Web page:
Since Shenandoah University began holding a COVID-19 mass-vaccination clinic in its Wilkins Athletics & Events Center, many students have volunteered their time in helping the vaccine rollout.
Students have served as greeters, translators, and vaccinators, and some have helped sign up and sign out individuals. More than 54,000 shots have been administered at the clinic as of early April.
Austin Taylor, a P4 graduate student in the pharmacy school, has registered vaccine recipients while also serving as a vaccinator.
Working in a retail pharmacy setting, I have firsthand experience seeing how thankful individuals are to get the COVID-19 vaccine. The delight and jubilation they exhibit makes my heart warm knowing that I’m helping our community get back to some semblance of normalcy one shot at a time.”
Austin Taylor ’21
Andy Espinoza is a sophomore film studies major. He was one of several students who volunteered during his Honors 202 class “Serving your Community,” taught by Director of Civic Engagement Keith Jones Pomeroy, M.A. As a volunteer, Espinoza greeted people and guided them through the check-in process.
After receiving my first dose of the vaccine, volunteering at the clinic was my way of giving back to the community. I couldn’t be any happier for what we’re doing here at SU.”
Andy Espinoza ’23
Senior Collin Miller, who is majoring in both biology and chemistry, has been volunteering at the clinic since February and has put in about 15 hours. His professors in both the biology department and in his Honors Seminar 201 class encouraged him to reach out and volunteer.
Miller mostly performs check-out duties, where he asks patients several questions following their 15-minute post-vaccination wait. Questions include what arm they got their shot in, how they are feeling, who was their vaccinator, and whether they have completed their series of shots. He then directs patients to the exit and helps them with any questions about future vaccines.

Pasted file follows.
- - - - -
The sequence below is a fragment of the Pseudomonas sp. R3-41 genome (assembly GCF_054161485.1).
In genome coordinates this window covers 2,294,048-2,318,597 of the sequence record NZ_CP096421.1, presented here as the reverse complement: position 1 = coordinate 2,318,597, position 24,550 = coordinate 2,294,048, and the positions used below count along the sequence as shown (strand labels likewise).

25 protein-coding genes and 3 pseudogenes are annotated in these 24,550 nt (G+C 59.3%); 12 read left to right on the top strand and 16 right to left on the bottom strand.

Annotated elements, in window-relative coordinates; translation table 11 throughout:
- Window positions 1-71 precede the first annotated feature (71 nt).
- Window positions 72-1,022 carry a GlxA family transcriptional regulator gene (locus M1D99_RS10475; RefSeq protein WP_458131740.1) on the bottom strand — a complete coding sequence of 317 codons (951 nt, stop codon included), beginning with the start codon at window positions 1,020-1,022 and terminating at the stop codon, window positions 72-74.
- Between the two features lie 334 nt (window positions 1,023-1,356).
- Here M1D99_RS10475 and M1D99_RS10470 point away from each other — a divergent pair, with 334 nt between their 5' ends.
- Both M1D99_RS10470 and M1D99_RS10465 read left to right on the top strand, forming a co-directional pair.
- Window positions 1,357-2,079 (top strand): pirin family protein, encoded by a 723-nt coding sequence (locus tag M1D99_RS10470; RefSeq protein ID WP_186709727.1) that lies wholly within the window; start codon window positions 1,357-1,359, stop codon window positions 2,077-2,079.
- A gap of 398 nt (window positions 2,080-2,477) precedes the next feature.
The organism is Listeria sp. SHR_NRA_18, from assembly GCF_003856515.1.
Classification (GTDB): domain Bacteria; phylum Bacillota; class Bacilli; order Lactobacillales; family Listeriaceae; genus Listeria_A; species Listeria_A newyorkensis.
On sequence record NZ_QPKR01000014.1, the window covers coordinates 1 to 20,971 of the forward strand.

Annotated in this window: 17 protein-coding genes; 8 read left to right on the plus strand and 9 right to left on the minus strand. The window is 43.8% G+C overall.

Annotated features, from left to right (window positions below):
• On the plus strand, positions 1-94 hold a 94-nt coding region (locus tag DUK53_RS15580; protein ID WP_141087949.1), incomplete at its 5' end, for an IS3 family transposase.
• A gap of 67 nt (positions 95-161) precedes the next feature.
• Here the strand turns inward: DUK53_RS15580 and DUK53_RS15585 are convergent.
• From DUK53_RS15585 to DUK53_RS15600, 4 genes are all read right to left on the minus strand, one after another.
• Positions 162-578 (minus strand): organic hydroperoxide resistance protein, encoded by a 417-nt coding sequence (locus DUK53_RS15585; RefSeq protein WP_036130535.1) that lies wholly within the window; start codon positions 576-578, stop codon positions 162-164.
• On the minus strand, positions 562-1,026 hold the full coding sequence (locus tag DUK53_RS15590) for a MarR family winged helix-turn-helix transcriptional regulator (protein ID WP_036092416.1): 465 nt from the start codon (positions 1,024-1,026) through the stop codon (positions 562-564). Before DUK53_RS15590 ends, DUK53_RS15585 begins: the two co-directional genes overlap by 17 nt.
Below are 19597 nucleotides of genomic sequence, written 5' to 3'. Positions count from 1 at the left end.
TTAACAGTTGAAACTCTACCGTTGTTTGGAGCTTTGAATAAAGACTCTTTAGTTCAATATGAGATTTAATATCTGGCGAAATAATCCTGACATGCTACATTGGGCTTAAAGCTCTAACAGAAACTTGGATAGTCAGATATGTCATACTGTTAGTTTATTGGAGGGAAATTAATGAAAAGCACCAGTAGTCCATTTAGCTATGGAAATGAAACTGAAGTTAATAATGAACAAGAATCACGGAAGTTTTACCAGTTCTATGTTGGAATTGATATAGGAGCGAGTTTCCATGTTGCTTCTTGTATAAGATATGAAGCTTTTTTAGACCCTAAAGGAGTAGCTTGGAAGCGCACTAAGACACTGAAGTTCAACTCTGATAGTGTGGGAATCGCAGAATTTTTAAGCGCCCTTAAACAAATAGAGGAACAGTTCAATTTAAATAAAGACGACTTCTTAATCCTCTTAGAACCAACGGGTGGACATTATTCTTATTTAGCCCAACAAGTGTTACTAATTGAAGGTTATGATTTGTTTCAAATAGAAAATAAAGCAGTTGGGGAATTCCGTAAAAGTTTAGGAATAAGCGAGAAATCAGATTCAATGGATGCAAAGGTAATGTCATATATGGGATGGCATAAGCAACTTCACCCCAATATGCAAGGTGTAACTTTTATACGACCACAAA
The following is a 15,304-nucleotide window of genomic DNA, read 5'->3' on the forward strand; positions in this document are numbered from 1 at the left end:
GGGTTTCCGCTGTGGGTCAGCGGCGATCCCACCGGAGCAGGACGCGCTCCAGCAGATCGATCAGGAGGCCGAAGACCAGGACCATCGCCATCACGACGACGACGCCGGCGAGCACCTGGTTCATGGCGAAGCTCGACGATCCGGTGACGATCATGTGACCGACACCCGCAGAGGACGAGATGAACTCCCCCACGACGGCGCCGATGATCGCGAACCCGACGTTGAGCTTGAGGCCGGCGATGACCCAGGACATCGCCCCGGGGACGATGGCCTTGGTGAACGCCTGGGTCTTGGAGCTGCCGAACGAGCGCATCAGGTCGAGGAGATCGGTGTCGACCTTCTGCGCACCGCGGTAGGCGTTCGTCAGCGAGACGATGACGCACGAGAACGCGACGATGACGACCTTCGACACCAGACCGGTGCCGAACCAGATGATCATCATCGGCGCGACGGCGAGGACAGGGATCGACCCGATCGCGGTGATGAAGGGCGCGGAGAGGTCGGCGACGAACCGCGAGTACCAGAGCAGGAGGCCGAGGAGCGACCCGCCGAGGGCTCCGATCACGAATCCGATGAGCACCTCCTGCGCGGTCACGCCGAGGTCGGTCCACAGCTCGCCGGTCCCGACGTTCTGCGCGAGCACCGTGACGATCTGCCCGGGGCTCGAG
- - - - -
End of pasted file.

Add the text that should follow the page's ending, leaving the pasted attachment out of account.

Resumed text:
When people have talked about what convinced them to get a shot, they often mention the fact that their parents said, ‘If not for yourself, do it for me.’ And that’s so true. Many teenagers and young adults could face a COVID-19 infection and come out of it relatively unscathed, but the older population are the ones that we should be protecting by getting this vaccine. By young adults getting the vaccine, this helps reduce transmission to our elderly and also reduces any rare event of them having a severe COVID-19 infection.”
Collin Miller ’21
Miller said he chose to volunteer in part to gain some healthcare experience.
“So far it’s been mainly ‘administrative’ work, but I’ve been able to gain so many connections and friends while volunteering that it’s been a worthwhile endeavor,” he said. “I’m extremely proud of what we’ve helped build and facilitate for our community and I aim to continue assisting with the effort.”
Sophomore Daniah Ali, a pre-med biology major with a chemistry minor, has volunteered for the clinic at the check-out station. She has also translated for Spanish-speaking families and a few Arabic-speaking ones.
I volunteered for the vaccination clinic to be a part of our community gathering to get rid of the spread of COVID-19 and also to witness how healthcare workers in our community are willing to come in on their off days, which they have very few of, and get people vaccinated. I also learned that the vaccination clinic is extremely efficient and very fast-paced. It really goes to show the volunteers are all there for a purpose.”
Daniah Ali ’23
The clinic is held in collaboration with Valley Health and Lord Fairfax Health District.